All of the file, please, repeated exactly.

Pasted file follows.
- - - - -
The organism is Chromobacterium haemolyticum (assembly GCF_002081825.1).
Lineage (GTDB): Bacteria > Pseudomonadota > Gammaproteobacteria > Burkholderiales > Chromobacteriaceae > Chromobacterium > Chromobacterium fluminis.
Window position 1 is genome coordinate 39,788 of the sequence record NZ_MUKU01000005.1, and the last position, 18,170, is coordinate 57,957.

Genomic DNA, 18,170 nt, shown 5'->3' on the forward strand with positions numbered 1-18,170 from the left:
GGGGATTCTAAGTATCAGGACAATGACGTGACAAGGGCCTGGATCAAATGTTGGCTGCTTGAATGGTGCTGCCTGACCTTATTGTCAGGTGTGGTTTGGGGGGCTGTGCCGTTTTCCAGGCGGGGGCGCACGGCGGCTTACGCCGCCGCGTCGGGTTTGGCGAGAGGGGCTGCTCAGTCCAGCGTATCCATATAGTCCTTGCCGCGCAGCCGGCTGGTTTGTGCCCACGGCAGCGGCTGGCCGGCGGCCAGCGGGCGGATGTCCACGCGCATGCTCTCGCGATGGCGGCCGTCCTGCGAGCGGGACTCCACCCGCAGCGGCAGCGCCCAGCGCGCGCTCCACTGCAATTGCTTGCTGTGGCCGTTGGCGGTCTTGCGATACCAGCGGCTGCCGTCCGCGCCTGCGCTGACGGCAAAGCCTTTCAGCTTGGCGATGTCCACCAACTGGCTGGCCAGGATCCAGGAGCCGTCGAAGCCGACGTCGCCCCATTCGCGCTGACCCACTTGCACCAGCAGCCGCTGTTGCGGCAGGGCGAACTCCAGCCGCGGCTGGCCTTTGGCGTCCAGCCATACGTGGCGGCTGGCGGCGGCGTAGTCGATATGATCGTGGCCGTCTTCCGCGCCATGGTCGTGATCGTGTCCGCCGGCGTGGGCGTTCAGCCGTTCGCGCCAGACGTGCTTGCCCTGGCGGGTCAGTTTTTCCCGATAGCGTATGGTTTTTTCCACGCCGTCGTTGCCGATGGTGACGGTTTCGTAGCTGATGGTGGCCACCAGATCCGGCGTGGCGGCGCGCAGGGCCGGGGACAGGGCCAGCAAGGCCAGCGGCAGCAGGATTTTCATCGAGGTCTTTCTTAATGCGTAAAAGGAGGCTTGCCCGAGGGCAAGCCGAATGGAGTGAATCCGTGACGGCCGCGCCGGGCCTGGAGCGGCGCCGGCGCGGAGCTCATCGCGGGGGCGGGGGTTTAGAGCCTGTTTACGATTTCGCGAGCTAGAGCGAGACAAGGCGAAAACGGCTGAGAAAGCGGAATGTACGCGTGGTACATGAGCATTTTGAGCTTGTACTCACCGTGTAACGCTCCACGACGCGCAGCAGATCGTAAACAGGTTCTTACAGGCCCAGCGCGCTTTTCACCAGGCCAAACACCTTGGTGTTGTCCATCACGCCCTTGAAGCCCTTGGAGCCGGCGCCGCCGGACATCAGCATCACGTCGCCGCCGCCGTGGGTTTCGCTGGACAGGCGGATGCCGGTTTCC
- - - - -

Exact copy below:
The organism is Chromobacterium haemolyticum (assembly GCF_002081825.1).
Lineage (GTDB): Bacteria > Pseudomonadota > Gammaproteobacteria > Burkholderiales > Chromobacteriaceae > Chromobacterium > Chromobacterium fluminis.
Window position 1 is genome coordinate 39,788 of the sequence record NZ_MUKU01000005.1, and the last position, 18,170, is coordinate 57,957.

Genomic DNA, 18,170 nt, shown 5'->3' on the forward strand with positions numbered 1-18,170 from the left:
GGGGATTCTAAGTATCAGGACAATGACGTGACAAGGGCCTGGATCAAATGTTGGCTGCTTGAATGGTGCTGCCTGACCTTATTGTCAGGTGTGGTTTGGGGGGCTGTGCCGTTTTCCAGGCGGGGGCGCACGGCGGCTTACGCCGCCGCGTCGGGTTTGGCGAGAGGGGCTGCTCAGTCCAGCGTATCCATATAGTCCTTGCCGCGCAGCCGGCTGGTTTGTGCCCACGGCAGCGGCTGGCCGGCGGCCAGCGGGCGGATGTCCACGCGCATGCTCTCGCGATGGCGGCCGTCCTGCGAGCGGGACTCCACCCGCAGCGGCAGCGCCCAGCGCGCGCTCCACTGCAATTGCTTGCTGTGGCCGTTGGCGGTCTTGCGATACCAGCGGCTGCCGTCCGCGCCTGCGCTGACGGCAAAGCCTTTCAGCTTGGCGATGTCCACCAACTGGCTGGCCAGGATCCAGGAGCCGTCGAAGCCGACGTCGCCCCATTCGCGCTGACCCACTTGCACCAGCAGCCGCTGTTGCGGCAGGGCGAACTCCAGCCGCGGCTGGCCTTTGGCGTCCAGCCATACGTGGCGGCTGGCGGCGGCGTAGTCGATATGATCGTGGCCGTCTTCCGCGCCATGGTCGTGATCGTGTCCGCCGGCGTGGGCGTTCAGCCGTTCGCGCCAGACGTGCTTGCCCTGGCGGGTCAGTTTTTCCCGATAGCGTATGGTTTTTTCCACGCCGTCGTTGCCGATGGTGACGGTTTCGTAGCTGATGGTGGCCACCAGATCCGGCGTGGCGGCGCGCAGGGCCGGGGACAGGGCCAGCAAGGCCAGCGGCAGCAGGATTTTCATCGAGGTCTTTCTTAATGCGTAAAAGGAGGCTTGCCCGAGGGCAAGCCGAATGGAGTGAATCCGTGACGGCCGCGCCGGGCCTGGAGCGGCGCCGGCGCGGAGCTCATCGCGGGGGCGGGGGTTTAGAGCCTGTTTACGATTTCGCGAGCTAGAGCGAGACAAGGCGAAAACGGCTGAGAAAGCGGAATGTACGCGTGGTACATGAGCATTTTGAGCTTGTACTCACCGTGTAACGCTCCACGACGCGCAGCAGATCGTAAACAGGTTCTTACAGGCCCAGCGCGCTTTTCACCAGGCCAAACACCTTGGTGTTGTCCATCACGCCCTTGAAGCCCTTGGAGCCGGCGCCGCCGGACATCAGCATCACGTCGCCGCCGCCGTGGGTTTCGCTGGACAGGCGGATGCCGGTTTCC